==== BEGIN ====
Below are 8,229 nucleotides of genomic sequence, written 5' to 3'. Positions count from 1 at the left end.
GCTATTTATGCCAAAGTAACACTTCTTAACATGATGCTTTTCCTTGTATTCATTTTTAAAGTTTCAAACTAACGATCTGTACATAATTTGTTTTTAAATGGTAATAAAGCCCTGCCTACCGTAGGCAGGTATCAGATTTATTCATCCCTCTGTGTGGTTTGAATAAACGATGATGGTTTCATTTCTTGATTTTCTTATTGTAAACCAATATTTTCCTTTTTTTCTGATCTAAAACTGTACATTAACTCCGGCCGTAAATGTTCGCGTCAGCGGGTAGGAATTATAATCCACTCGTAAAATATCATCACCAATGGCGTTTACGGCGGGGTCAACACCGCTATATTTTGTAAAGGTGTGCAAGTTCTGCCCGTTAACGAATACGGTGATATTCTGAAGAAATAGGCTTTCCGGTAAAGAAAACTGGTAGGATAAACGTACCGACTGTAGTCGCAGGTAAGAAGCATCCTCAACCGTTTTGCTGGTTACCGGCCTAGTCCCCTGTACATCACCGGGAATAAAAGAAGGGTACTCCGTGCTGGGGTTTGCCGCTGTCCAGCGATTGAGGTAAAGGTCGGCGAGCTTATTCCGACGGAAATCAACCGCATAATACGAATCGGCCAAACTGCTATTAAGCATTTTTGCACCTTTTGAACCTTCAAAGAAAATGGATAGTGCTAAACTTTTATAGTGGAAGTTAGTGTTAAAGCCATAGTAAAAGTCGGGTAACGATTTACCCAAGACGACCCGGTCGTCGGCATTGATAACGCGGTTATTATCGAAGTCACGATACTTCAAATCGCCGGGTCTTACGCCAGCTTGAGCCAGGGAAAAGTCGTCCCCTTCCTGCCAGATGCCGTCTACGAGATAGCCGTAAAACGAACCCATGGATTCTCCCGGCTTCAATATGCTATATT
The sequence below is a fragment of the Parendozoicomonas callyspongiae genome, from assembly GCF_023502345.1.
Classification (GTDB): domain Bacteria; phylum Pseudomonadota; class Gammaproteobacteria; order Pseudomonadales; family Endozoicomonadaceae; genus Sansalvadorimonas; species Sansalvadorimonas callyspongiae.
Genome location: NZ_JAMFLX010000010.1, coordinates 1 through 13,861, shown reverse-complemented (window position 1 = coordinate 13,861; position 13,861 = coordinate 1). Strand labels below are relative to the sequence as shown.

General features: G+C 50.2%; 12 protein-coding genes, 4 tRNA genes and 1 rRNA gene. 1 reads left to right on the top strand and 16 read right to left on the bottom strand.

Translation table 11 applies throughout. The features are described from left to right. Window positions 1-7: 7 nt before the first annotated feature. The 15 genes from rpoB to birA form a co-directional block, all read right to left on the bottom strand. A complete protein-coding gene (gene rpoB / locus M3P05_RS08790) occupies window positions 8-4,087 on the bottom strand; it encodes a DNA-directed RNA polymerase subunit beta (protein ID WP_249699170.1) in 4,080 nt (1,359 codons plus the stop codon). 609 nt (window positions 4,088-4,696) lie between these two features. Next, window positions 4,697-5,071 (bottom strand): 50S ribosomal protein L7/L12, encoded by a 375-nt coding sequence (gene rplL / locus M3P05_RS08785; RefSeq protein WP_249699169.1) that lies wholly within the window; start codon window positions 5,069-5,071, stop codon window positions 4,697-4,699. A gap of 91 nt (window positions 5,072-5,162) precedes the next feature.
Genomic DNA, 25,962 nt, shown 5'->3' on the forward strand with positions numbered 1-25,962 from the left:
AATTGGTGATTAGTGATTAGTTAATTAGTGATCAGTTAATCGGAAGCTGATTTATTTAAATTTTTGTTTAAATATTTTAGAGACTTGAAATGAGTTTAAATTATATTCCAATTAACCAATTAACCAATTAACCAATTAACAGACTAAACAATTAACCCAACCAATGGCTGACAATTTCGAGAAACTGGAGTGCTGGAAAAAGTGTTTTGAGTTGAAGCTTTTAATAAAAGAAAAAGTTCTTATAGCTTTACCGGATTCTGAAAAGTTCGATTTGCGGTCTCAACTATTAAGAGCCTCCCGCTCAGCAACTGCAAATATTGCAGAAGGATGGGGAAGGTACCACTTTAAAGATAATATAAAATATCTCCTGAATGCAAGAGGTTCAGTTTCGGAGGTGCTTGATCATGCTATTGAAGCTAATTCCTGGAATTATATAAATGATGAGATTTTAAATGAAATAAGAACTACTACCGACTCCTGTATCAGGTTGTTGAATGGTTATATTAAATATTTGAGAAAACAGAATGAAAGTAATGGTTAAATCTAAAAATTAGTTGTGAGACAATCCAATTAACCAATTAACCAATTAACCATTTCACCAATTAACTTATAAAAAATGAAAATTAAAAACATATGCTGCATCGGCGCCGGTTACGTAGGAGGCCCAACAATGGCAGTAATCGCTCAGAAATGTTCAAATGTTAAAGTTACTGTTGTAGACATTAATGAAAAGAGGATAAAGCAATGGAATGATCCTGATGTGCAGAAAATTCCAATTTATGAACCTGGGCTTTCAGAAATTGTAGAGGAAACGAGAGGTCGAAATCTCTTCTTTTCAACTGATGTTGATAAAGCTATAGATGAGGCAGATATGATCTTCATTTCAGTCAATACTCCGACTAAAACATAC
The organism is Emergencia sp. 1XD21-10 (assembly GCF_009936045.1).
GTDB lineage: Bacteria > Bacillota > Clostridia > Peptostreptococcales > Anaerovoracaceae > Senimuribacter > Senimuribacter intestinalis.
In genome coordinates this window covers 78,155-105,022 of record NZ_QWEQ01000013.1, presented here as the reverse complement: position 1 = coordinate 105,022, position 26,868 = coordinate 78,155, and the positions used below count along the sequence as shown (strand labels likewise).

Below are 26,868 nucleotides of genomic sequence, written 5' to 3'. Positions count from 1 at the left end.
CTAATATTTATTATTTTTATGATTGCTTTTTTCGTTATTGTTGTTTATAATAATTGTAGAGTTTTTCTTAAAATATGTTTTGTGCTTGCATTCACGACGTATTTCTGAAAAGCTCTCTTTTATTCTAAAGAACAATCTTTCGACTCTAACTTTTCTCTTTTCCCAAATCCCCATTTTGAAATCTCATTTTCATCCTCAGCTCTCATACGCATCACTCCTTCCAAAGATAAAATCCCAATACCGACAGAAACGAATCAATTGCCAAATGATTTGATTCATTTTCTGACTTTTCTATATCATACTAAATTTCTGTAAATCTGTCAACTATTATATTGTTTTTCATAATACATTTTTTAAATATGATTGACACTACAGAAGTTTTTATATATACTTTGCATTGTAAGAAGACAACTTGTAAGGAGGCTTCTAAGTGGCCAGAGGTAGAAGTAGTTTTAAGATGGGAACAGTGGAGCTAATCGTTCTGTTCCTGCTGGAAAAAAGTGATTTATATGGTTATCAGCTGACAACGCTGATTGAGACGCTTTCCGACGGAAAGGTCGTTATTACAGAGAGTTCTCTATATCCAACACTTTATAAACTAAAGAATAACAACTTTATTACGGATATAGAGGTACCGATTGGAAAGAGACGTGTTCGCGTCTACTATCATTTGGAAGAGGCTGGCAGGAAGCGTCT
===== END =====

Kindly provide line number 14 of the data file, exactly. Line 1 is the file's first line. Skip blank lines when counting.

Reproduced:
CTAATATTTATTATTTTTATGATTGCTTTTTTCGTTATTGTTGTTTATAATAATTGTAGAGTTTTTCTTAAAATATGTTTTGTGCTTGCATTCACGACGTATTTCTGAAAAGCTCTCTTTTATTCTAAAGAACAATCTTTCGACTCTAACTTTTCTCTTTTCCCAAATCCCCATTTTGAAATCTCATTTTCATCCTCAGCTCTCATACGCATCACTCCTTCCAAAGATAAAATCCCAATACCGACAGAAACGAATCAATTGCCAAATGATTTGATTCATTTTCTGACTTTTCTATATCATACTAAATTTCTGTAAATCTGTCAACTATTATATTGTTTTTCATAATACATTTTTTAAATATGATTGACACTACAGAAGTTTTTATATATACTTTGCATTGTAAGAAGACAACTTGTAAGGAGGCTTCTAAGTGGCCAGAGGTAGAAGTAGTTTTAAGATGGGAACAGTGGAGCTAATCGTTCTGTTCCTGCTGGAAAAAAGTGATTTATATGGTTATCAGCTGACAACGCTGATTGAGACGCTTTCCGACGGAAAGGTCGTTATTACAGAGAGTTCTCTATATCCAACACTTTATAAACTAAAGAATAACAACTTTATTACGGATATAGAGGTACCGATTGGAAAGAGACGTGTTCGCGTCTACTATCATTTGGAAGAGGCTGGCAGGAAGCGTCT